For decades now it hasn’t been fashionable to smoke cigarettes, mainly because of the link between smoking and serious ill health like lung cancer. Governments have gone to great lengths to convince smokers that this habit is most likely to seriously damage their health. As a result substitutes have been researched that supposedly aren’t considered to damage one’s health. One of these is the electronic cigarette which has frequently been marketed as a safe alternative to tobacco filled cigarettes. This is referred to as vaping, but new research has revealed that this activity is just about as harmful to oral health as conventional cigarettes.
It’s all about the chemicals found in e-cigarettes.
Researchers recently discovered that chemicals found in the in e-cigarette vapour had almost the same damaging properties to cells in the mouth as does tobacco smoke. This damage can seemingly lead to a multitude of oral health problems such as tooth loss, gum disease and even oral cancer.
How do e-cigarettes work?
E-cigarettes operate off a battery which encloses a cartridge which contains a liquid and a heating component. The role of the heating component is to vaporize the liquid when the device user “puffs” on it and it’s this vapour that’s inhaled. The e-cigarette doesn’t have tobacco in it, but it does have nicotine and other chemical additives which include flavouring agents. So far, the research into the harmful effects of e-cigarettes isn’t that substantial but it has been discovered that the flavoured vapour damages the cells in the gum tissue.
To find out more about this possibility, a research team used non smokers and exposed their gum tissue to either tobacco or e-cigarette vapour which was menthol flavoured. It found that vapour that was tobacco-flavoured contained 16 milligrams of nicotine, while the menthol flavour used contained from 13-16 milligrams of nicotine or in some cases no nicotine. It was found that the e-cigarette vapour did a vast amount of damage to cells in the gum tissue comparable with the damage caused by tobacco smoke.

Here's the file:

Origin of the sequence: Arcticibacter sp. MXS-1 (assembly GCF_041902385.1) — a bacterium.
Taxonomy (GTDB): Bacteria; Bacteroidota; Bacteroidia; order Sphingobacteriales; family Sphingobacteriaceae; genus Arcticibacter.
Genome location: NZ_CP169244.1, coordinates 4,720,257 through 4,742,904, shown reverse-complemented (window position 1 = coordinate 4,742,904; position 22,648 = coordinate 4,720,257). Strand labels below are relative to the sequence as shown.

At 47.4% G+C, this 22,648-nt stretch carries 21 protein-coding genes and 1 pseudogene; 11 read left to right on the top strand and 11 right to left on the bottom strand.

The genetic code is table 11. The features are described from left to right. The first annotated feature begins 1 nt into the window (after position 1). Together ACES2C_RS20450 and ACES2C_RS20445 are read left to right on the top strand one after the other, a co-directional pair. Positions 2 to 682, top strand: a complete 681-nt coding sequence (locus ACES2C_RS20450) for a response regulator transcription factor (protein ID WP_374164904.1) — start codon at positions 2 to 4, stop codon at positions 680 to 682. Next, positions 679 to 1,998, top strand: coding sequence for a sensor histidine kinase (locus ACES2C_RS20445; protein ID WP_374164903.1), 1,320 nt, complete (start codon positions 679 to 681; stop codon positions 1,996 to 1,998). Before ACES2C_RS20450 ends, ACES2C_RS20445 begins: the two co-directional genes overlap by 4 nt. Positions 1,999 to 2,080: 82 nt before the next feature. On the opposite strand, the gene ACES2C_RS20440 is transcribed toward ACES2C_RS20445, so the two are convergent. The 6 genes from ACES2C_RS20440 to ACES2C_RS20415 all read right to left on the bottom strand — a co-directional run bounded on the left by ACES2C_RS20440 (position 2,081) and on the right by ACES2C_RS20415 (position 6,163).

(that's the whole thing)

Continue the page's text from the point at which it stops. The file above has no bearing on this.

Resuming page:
It seems that when e-cigarette vapour is burned, it causes the cells to release some inflammatory proteins, which over time initiate stress within the cells, resulting in so much damage that oral diseases can develop. It’s already a known fact that nicotine contributes to gum disease, but it seems that the flavours in e-cigarettes seem to exert damage to cells as well. In fact, menthol flavoured vapour causes the most damage.
The latest researchers think that their findings reveal enough to conclude that e-cigarettes do have a negative effect on oral health. This couldn’t be better substantiated than by the research conducted with e-cigarettes that shows that the e-cigarette vapour killed 53% of mouth cells in just 3 days. This is serious news as dead cells in the mouth are more likely to lead to a serious health outcome in the mouth, such as a higher chance of infection, gum disease and inflammation. Over the long term, it could even cause cancer, even though investigations into this have not as yet got definitive results.
If you want more explanation on the harmful effects of e-cigarettes don’t hesitate to contact Malmin Dental to arrange an appointment with a dentist.